In Despair over Disparities 24

I don’t think I’m in denial but I definitely feel some despair, frustration and annoyance at the reports and gatherings I’ve attended on disparities between Black (and other people of color) and White People.  It doesn’t matter the category: health care, health issues, stress, education, finances, marriage, incarceration) the conclusions are generally the same – Black people have worse outcomes, the situation is dire, the reasons are:  poverty, racism, lack of access, systems of oppression, lack of personal responsibility, and so on.

When I’ve walked away from some of these gatherings, I’ve felt knee-high to a grasshopper because the findings cut me low.  I’m only able to walk away at all because I’ve learned in my mature years not to absorb statistics or anecdotes or stay stuck in the historical, and have my armour up.

I want to yell at the top of my lungs, what am I supposed to do with all this information?  Should I throw in the towel?  Develop a drinking or drug habit to anesthetize myself against the pain?  Believe what is reported is absolute, irrevocable truth?  I once, naively, wrote a follow-up letter to a funder of conference on disparities asking what the point was. I say, naively, because I actually thought I would get a response.  I got nothing; zip.

In recent weeks, I’ve been getting lots of emails urging me to watch the CNN special series, “Black in America” with Soledad O’Brien. The series will air on the 7/23 and 7/24.  The most recent email says, “A sorority sister had the privilege of meeting with Soledad O’Brien and actually SEEING this premier, and what she saw brought tears to her eyes and anguish, frustration, and a sense of  helplessness to her soul.”  The email writer also said “I personally challenge you to watch it WITH your children, especially your sons, if you have any, uninterrupted.”  The series will focus on Women and Families on Wednesday and the plight of the Black Man in America on Thursday.

People are actually urging each other to watch something that will bring a feeling of helplessness to our souls?  Why?  Why would anybody voluntarily want to watch information that is going to cut them that low.  And why would anyone want to watch this with children?  Are we saying to them and each other – this is our fate? Are we urging that we stay in the realm of probabilities and ignore the possibilities?  Are we so willing to continually have our noses rubbed in what we aren’t rather than what we are?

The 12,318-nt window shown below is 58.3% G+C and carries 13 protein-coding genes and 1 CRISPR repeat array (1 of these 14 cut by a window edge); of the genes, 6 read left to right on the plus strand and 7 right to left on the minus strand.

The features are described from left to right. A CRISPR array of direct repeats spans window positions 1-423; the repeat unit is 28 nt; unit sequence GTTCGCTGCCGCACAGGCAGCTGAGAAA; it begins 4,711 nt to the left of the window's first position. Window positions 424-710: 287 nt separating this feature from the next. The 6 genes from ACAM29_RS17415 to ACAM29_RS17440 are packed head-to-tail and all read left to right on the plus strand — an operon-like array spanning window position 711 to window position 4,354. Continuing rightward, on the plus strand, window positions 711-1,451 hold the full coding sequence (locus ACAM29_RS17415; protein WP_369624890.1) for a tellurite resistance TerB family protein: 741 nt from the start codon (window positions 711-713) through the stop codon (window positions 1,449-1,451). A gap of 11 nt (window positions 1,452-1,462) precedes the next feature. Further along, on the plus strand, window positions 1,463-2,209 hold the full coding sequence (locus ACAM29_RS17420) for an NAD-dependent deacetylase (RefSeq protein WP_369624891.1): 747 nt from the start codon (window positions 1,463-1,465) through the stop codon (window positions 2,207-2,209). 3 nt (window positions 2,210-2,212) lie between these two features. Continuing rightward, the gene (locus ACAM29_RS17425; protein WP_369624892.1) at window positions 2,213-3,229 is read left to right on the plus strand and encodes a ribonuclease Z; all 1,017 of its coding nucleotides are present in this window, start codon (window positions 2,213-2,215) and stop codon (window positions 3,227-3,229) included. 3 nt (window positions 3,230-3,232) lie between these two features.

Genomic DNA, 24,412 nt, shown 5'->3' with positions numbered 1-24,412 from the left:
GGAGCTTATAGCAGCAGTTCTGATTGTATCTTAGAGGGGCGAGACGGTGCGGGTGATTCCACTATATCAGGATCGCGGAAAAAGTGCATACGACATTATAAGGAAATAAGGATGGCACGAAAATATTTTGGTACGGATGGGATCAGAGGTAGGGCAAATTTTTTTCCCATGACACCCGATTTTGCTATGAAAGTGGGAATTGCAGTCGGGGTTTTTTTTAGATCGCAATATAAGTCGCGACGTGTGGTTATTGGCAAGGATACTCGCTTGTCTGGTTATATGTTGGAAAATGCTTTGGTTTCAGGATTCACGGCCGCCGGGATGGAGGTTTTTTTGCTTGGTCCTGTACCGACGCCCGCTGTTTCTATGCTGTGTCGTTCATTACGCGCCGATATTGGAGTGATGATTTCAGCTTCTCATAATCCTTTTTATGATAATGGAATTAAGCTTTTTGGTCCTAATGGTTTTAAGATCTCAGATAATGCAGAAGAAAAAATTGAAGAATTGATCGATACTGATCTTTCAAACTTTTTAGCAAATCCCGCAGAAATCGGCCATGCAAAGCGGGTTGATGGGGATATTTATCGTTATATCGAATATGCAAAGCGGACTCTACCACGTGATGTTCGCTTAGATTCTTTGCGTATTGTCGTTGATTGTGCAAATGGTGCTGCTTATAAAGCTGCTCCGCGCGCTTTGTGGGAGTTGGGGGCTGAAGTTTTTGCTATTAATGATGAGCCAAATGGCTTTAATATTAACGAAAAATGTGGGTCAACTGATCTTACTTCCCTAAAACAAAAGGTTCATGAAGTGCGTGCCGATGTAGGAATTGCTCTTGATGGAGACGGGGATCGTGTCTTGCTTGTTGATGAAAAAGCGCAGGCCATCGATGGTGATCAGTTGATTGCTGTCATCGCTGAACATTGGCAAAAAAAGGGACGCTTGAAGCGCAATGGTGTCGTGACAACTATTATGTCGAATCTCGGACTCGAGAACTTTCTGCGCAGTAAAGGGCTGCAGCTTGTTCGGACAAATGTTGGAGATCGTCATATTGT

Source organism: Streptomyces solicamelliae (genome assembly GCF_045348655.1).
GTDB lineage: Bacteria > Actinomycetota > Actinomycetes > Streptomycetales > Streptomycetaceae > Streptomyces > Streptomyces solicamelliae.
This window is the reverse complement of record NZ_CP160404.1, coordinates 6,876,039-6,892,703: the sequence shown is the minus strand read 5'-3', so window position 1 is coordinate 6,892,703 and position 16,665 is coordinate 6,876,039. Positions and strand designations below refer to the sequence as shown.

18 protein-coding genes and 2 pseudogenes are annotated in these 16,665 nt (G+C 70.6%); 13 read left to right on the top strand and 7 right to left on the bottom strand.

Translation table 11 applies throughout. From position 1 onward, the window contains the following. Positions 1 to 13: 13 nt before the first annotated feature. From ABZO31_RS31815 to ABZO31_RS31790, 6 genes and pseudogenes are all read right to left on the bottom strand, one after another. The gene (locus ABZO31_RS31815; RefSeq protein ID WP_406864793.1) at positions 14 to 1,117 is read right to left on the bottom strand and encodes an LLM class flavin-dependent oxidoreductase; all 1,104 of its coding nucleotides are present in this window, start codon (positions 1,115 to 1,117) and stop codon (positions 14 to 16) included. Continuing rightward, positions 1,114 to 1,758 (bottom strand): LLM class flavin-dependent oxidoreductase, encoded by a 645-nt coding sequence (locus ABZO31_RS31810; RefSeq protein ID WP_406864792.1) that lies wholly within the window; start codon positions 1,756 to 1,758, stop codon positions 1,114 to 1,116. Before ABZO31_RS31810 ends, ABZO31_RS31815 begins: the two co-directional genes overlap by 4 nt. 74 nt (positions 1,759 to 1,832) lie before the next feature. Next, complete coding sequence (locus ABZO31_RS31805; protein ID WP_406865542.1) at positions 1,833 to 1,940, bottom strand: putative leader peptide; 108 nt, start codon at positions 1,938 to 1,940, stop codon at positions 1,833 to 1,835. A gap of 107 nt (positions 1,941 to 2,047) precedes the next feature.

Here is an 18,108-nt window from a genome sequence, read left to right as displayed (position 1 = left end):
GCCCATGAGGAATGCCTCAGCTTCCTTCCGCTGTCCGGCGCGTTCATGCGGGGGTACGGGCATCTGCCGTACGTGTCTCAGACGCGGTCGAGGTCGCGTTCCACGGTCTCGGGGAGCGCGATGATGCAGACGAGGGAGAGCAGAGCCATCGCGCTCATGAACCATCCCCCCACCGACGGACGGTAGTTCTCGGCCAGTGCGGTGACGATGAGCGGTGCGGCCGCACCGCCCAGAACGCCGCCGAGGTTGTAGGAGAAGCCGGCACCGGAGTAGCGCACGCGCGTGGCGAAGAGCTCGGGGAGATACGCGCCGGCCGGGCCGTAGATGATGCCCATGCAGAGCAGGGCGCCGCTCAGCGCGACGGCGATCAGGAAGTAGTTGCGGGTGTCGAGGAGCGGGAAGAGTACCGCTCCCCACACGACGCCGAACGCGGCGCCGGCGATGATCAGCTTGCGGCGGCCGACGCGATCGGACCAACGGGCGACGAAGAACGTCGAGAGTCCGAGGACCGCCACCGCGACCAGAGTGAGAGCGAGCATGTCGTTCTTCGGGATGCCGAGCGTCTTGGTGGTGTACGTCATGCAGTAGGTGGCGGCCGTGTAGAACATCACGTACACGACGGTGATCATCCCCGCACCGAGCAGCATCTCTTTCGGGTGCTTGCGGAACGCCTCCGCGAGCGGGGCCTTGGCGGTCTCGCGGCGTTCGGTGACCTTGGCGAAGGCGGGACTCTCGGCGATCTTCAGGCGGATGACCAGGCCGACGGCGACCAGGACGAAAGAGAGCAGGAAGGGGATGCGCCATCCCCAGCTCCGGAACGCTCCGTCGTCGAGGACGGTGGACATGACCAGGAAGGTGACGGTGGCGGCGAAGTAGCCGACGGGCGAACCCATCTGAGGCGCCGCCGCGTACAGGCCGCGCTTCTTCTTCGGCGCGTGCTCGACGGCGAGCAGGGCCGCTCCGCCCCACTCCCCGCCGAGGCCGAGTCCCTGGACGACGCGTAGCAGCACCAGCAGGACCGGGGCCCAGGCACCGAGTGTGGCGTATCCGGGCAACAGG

How about a new paradigm?  How about looking at the percentage of Black men who aren’t incarcerated?  How about looking at the Black octogenarians  and centernarians and determining how they managed to live long and healthy lives despite an inhospitable climate, continuing discrimination, and a racist society?  Let’s look at the Black couples who do marry.  Let’s look at the Black fathers who are responsible – and there are many.  Let’s look at those who achieve against the odds and figure out how they do it and how to multiply these triumphs!

Instead of talking about slavery let’s talk about African-captivity and resistance.

I am up-in-arms about staying stuck in one part of our reality and holding it up like it is an unavoidable pattern and a complete portrait of what being Black in America means.  I must have hope, I must cope, I must look at those of us who are as much as I work for those of us who aren’t. I refuse to stay in a victim place. Otherwise, I will just give up.




About Candelaria Silva

Candelaria Silva-Collins is a marketing, community outreach and programming consultant; writer; and trainer/facilitator who lives in Boston, Massachusetts. She has designed and facilitated workshops on a wide variety of topics including communication, facilitation, job search skills, team building, and parenting issues. She currently coordinates the Community Membership Program of the Huntington Theatre Company. Her work as Director of ACT Roxbury was profiled in several publications, including The Creative Communities Builders Handbook. Candelaria’s children’s stories, short stories, essays and reviews have been published in local and national publications and she is an active blogger. Her publications include the booklets, Handling Rejection; Pushing through Shyness: Networking Tips when You’re Shy, Slow to Warm Up or Just don’t Feel you Belong; and Real Questions about Sex & Relationships for Teens: A Discussion Guide for Parents. She has served on the boards of Goddard College, Wheelock Family Theatre, Boston Foundation for Architecture, and Discover Roxbury. She is currently Chair, Designators of the Henderson Foundation.

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